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-   -   Zarpar (http://forums.tomisimo.org/showthread.php?t=6881)

DailyWord January 20, 2010 09:17 AM

Zarpar
 
This is a discussion thread for the Daily Spanish Word for January 12, 2010

zarpar (verb) — to set sail, weigh anchor, get underway. Look up zarpar in the dictionary

El barco zarpó para Grecia el jueves.
The ship set sail for Greece on Thursday.

laepelba January 20, 2010 10:09 AM

So if you want to say "Let's set sail" it would be "¡Zarpemos!" ¿No?

Could the same be applied, say, in a non-travel situation? For example, in English, I would say to my class, "Let's get underway" or something to that effect. Could I use "zarpar" in that situation?

How about this? Conduciremos al Nueva York esta mañana. ¡Zarpemos!

chileno January 20, 2010 10:25 AM

Quote:

Originally Posted by laepelba (Post 69314)
So if you want to say "Let's set sail" it would be "¡Zarpemos!" ¿No?

Could the same be applied, say, in a non-travel situation? For example, in English, I would say to my class, "Let's get underway" or something to that effect. Could I use "zarpar" in that situation?

How about this? Conduciremos al Nueva York esta mañana. ¡Zarpemos!

We use it only when talking about a ship.

Partamos
Salgamos
Vamos

All of those good when talking about any other mean of transportation including walking.

Ambarina January 20, 2010 11:32 AM

Just something niggling here about the example.
I have a feeling that its "El barco zarpó hacia/para Grecia" not "por"

AngelicaDeAlquezar January 20, 2010 11:47 AM

@Lou Ann: As Hernán said, "zarpar" is exclusively associated with a maritime ship.

And although metaphores have a wide range of usage, I don't recommend it for using it with Mexican students: a "maestro barco" (literally a "boat teacher") is a lazy and often corrupt one. Saying "zarpemos" could be interpreted as a cynical statement that you're one of those teachers. ;)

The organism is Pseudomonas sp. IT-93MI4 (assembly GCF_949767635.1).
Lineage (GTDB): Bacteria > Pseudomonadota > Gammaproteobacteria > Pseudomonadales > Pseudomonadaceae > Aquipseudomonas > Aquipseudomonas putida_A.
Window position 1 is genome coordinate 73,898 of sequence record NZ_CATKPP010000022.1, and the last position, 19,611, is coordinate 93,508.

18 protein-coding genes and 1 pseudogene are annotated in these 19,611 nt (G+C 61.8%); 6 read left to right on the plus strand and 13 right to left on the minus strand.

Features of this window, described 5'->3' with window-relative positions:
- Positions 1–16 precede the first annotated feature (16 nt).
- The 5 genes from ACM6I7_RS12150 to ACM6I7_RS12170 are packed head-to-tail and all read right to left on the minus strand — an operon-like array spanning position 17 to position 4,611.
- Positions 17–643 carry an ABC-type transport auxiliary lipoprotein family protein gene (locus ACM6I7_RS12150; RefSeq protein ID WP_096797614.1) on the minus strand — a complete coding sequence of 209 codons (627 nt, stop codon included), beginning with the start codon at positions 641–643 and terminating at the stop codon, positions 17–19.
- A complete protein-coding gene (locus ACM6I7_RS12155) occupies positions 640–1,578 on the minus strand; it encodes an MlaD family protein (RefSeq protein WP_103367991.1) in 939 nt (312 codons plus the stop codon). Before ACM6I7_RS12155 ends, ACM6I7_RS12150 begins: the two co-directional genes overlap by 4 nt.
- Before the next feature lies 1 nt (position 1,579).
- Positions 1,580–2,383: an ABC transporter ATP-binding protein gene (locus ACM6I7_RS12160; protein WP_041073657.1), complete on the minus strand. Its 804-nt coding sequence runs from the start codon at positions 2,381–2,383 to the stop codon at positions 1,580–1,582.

CrOtALiTo January 20, 2010 12:20 PM

I set sail from my beach near to my home.

I appreciate the correction.

AngelicaDeAlquezar January 20, 2010 12:42 PM

Thank you, Ambarina. It's been corrected. :)

Ivy2937 October 03, 2014 06:04 AM

>>>Cita
Escrito originalmente por laepelba http://forums.tomisimo.org/images/sm...5/viewpost.gif
So if you want to say "Let's set sail" it would be "¡Zarpemos!" ¿No?

Could the same be applied, say, in a non-travel situation? For example, in English, I would say to my class, "Let's get underway" or something to that effect. Could I use "zarpar" in that situation?

How about this? Conduciremos al Nueva York esta mañana. ¡Zarpemos!>>>


Let's sail! ¡Zarpemos!
Let´s get underway (Classroom) !Empecemos!, ¡manos a la obra!
Conduciremos a Nueva York mañana ( you cannot use esta mñana because the timing is future not now) ¡Vámonos! ¡Arranquemos!¡Partamos!

Zarpar is related with sea journey.

Isabel October 05, 2015 09:36 PM

In Argentina, if you say "esa persona es una 'zarpada'" (for example: "María es una zarpada"), means "that person is inappropriate".


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